by George Herbert (1593-1633)
Sweet day, so cool, so calm, so bright,
The bridal of the earth and sky;
The dew shall weep thy fall to night,
For thou must die.
Sweet rose, whose hue, angry and brave,
Bids the rash gazer wipe his eye;
The root is ever in its grave,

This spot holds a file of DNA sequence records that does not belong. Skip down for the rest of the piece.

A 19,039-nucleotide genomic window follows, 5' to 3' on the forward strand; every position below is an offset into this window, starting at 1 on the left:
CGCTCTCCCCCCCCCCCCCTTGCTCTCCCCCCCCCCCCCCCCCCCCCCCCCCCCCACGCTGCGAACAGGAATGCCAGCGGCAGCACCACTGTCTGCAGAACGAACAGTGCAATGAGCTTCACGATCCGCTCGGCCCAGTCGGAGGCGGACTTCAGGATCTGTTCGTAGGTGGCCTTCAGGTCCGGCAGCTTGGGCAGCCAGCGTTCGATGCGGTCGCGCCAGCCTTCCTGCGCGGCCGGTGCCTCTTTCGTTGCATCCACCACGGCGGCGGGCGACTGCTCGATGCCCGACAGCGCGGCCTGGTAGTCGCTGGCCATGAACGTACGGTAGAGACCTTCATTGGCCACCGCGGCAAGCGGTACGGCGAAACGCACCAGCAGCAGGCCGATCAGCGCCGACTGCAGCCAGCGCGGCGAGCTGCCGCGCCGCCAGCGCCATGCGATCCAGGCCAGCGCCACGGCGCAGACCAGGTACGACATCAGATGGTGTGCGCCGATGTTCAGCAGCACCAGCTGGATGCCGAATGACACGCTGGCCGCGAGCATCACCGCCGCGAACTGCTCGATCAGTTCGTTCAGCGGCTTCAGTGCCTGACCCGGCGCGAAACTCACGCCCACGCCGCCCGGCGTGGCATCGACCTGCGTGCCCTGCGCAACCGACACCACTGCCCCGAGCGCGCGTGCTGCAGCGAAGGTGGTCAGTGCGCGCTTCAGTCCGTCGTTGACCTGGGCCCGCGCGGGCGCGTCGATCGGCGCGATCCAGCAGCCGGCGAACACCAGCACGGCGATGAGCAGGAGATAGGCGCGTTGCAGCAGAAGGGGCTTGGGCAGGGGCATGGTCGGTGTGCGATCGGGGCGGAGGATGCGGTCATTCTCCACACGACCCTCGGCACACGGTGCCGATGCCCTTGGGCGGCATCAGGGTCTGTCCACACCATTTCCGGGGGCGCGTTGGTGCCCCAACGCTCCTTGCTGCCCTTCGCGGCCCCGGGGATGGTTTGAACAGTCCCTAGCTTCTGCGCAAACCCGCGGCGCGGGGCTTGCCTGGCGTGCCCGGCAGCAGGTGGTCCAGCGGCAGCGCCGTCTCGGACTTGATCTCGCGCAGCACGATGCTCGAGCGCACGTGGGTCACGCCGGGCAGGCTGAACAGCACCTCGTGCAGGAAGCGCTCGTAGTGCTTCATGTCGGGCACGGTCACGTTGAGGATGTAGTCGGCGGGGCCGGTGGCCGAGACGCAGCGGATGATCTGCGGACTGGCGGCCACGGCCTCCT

And thou must die.
Sweet spring, full of sweet days and roses,
A box where sweets compacted lie;
My music shows ye have your closes,
And all must die.
Only a sweet and virtuous soul,
Like seasoned timber, never gives;
But though the whole world turn to coal,
Then chiefly lives.